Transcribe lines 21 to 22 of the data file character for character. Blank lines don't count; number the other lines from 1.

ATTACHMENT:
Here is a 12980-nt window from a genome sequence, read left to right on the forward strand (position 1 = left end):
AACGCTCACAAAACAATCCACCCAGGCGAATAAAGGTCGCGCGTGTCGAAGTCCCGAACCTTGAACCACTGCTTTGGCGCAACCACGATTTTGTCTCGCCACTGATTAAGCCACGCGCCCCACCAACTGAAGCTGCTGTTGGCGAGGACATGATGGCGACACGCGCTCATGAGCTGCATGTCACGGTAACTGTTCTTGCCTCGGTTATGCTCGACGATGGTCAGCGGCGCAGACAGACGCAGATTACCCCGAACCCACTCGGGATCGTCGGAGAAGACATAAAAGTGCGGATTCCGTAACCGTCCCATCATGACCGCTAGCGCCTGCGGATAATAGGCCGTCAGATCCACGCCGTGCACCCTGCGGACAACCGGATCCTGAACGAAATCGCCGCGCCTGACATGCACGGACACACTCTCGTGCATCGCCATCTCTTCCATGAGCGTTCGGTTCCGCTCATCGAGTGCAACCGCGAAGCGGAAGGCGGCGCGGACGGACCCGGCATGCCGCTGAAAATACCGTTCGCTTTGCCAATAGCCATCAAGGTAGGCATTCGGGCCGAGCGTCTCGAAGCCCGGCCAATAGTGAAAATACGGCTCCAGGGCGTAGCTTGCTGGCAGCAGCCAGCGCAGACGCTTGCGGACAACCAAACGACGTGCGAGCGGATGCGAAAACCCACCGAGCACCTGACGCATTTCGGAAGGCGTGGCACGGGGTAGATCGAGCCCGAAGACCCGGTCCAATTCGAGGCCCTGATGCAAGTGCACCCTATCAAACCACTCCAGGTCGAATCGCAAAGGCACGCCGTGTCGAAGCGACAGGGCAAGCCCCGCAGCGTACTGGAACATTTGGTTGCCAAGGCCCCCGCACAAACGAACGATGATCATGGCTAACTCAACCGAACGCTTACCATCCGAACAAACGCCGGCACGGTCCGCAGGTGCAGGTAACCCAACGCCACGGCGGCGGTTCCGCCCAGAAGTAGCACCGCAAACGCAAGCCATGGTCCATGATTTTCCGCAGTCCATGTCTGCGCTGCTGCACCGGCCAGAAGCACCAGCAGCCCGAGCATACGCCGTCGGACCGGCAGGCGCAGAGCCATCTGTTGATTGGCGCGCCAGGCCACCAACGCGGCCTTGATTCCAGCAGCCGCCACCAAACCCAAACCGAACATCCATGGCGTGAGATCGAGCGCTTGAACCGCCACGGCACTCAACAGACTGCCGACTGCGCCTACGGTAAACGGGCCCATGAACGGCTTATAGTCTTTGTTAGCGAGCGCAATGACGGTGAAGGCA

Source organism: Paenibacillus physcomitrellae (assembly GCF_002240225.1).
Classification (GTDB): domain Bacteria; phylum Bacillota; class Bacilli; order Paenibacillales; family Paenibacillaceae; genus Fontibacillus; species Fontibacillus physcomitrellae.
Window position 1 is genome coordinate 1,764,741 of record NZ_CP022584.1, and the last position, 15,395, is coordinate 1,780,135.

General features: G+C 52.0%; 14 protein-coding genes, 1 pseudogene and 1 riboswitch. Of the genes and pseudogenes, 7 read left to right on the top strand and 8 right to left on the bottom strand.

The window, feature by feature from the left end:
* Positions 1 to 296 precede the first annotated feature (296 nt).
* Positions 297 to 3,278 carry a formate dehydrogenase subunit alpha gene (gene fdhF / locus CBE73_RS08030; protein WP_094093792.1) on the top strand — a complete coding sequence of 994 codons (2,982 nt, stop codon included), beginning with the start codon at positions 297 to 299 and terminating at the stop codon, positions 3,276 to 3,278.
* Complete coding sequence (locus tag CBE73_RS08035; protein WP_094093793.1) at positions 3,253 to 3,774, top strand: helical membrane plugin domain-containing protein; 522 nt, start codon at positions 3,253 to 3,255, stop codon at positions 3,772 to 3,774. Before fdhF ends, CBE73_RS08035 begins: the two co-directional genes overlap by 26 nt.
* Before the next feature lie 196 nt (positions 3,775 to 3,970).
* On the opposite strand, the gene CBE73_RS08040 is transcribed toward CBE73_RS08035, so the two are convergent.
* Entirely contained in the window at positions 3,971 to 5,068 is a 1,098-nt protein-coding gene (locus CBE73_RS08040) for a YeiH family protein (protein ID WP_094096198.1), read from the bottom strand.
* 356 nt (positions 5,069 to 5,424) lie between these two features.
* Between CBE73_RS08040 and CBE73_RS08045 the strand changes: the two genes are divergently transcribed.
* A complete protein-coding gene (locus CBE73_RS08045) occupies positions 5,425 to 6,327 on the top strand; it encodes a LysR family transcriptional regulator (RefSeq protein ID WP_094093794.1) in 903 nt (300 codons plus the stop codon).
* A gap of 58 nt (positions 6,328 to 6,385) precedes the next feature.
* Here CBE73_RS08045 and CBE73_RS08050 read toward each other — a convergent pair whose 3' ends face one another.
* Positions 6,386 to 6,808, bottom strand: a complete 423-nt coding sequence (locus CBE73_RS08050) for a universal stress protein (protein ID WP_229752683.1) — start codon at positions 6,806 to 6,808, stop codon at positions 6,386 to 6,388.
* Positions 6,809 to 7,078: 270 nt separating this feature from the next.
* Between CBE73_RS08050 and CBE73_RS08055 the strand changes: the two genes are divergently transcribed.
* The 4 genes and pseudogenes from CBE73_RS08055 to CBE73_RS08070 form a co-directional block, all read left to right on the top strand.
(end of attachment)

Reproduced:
* Between CBE73_RS08050 and CBE73_RS08055 the strand changes: the two genes are divergently transcribed.
* The 4 genes and pseudogenes from CBE73_RS08055 to CBE73_RS08070 form a co-directional block, all read left to right on the top strand.